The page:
A Broad Based Black Economic Empowerment (B-BBEE) rating is much like having a key to the city. Implementing, monitoring and maintaining a decent B-BBEE scorecard helps to unlock doors to business, making it as important as finances, profits and the bottom line. With the scorecard based on the financial period, which culminates at the end of February for the bulk of companies, it’s crunch time for those that want to keep their key.
But the COVID-19 pandemic has ravaged businesses. In an online survey conducted by IPSOS South Africa in September 2020, 55% of SMME business owners said they experienced greater uncertainty around the sustainability of their businesses, with 63% of SMME’s stating that they are performing “Not Well” or “Not Very Well”.1 More than half (55%) said that customers are spending less than before, with micro businesses Being the hardest hit (61%). 32% of micro businesses reported that orders were cancelled.1
Financial performance is down. Morale is down. Business leaders are focusing on survival and B-BBEE initiatives may have fallen by the wayside. And, keeping a good scorecard might seem like an unattainable goal at this stage.
“A lot of companies are flailing and might be thinking of abandoning B-BBEE because they believe it to be too costly when the priority right now is to stay liquid. But, abandoning B-BBEE could alienate them from opportunities that will cost them more in the long run.
“B-BBEE is a priority for corporate South Africa. A valid B-BBEE Certificate allows companies to do business with government and corporates, which in turn want to be compliant with BEE in their supply chain. What this means is that business and contracts are awarded to suppliers that support the organisation’s own B-BBEE objectives. It has been predicted that B-BBEE will, over the course of the next year, focus on bolstering the codes that ask large corporates to protect the SMEs in their supply chains. This protection could include measures to assist small businesses with cash flow, such as early invoice payment, overhead support, training and up-skilling.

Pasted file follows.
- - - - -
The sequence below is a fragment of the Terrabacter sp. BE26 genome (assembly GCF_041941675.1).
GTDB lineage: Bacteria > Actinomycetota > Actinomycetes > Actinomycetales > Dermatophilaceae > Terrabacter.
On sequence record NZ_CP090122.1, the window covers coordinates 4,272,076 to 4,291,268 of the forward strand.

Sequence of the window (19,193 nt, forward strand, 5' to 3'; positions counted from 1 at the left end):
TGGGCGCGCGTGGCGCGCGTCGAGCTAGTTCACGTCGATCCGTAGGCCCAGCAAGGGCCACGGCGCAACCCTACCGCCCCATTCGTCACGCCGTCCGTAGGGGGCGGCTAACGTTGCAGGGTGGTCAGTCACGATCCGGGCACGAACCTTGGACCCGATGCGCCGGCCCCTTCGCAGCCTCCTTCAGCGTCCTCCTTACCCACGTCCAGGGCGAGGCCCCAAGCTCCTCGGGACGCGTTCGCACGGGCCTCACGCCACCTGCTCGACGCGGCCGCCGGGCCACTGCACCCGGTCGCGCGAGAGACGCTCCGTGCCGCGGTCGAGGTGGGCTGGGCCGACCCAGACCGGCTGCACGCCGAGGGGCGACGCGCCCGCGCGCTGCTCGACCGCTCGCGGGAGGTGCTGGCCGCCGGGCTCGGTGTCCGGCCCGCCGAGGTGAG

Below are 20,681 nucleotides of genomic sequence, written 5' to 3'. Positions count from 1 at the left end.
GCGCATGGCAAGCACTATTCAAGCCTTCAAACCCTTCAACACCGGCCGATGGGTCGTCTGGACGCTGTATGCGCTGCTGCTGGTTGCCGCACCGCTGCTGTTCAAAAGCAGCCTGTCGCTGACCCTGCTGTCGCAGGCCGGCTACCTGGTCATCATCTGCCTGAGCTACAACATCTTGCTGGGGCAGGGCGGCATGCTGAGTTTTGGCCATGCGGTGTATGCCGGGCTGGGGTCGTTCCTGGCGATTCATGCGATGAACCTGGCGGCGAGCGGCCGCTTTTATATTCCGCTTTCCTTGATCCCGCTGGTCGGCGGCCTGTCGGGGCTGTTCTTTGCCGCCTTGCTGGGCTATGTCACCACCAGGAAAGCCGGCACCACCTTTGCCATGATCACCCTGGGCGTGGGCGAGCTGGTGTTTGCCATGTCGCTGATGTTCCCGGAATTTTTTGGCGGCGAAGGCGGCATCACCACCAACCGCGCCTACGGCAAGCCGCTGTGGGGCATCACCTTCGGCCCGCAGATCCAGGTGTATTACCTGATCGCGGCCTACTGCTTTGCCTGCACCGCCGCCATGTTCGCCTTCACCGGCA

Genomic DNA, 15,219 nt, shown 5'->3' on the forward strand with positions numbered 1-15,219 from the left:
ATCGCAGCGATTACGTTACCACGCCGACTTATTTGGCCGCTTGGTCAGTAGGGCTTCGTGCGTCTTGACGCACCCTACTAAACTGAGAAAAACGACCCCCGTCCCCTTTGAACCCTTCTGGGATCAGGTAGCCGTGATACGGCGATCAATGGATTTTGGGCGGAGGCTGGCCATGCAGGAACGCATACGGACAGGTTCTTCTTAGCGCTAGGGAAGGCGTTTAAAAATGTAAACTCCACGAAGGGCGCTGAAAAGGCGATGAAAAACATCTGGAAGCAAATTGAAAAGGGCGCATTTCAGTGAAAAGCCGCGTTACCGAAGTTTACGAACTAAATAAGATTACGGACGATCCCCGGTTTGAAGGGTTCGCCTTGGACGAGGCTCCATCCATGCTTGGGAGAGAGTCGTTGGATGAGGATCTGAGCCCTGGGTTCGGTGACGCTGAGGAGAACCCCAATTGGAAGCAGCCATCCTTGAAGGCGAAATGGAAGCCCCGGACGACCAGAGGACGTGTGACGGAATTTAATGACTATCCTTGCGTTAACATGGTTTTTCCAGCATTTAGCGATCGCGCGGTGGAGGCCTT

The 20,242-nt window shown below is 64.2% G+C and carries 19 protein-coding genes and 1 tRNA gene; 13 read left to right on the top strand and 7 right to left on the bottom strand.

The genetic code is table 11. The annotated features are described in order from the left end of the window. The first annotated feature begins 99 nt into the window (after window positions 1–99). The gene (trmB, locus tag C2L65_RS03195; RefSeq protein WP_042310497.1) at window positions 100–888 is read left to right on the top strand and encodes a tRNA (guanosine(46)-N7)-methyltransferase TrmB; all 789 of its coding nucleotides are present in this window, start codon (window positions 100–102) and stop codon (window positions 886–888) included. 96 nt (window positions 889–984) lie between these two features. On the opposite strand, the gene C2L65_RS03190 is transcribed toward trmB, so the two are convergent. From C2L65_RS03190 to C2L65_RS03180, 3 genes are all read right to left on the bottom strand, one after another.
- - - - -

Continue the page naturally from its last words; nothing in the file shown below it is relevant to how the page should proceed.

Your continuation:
“Keeping that scorecard up is part of keeping ongoing relationships, and not getting scrapped from vendors lists. If you get scrapped, it can be difficult to get back on. If you skip it and do not make sure you have an acceptable level when your current B-BBEE certificate expires later this year, it might push you further into the doldrums,” says Deon Oberholzer, CEO at Gestalt Growth Strategies.
He reminds business owners that if they have had a challenging year, their targets will be proportionately lower and therefore costs will be lower. The cost of B-BBEE is directly related to your payroll and net profit after tax. If they go down, the targets go down.
“You must understand your targets, your payroll, your procurement and your profits, and have a plan in place to optimise the elements that will get you the best scores in the most cost efficient way.”
“Your B-BBEE Strategy and implementation can be managed to benefit your business, staff and value chain. So, don’t think of it as another tax or strain on your business. On the contrary, it could be the way to navigate your business to the next level.”
The four elements to focus on for the looming year end are skills development, supplier development, enterprise development and socio-economic development. Each one has indicators against which points are measured.
“Things like ownership and employment equity can come later,” says Oberholzer.
He stresses that it is not too late for businesses that must comply with BEE to sort-out their compliance before the financial year end and keep grasp on their scorecards.
“You can still reach your target and get a decent or even a strategically competitive BEE Level. Just get it done. Now is not the time to abandon B-BBEE,” concludes Oberholzer.
Listen to Interview on Smile FM’s The Honest Truth
Deon discusses the risk of businesses abandoning BEE during the COVID pandemic with Benito Vergotine on Smile FM’s The Honest Truth.
Listen to Interview on Paarl FM Brekvis
Listen as Deon elaborates on the risk of businesses abandoning BEE during the COVID pandemic with Lynden Jafta on Paarl FM Brekvis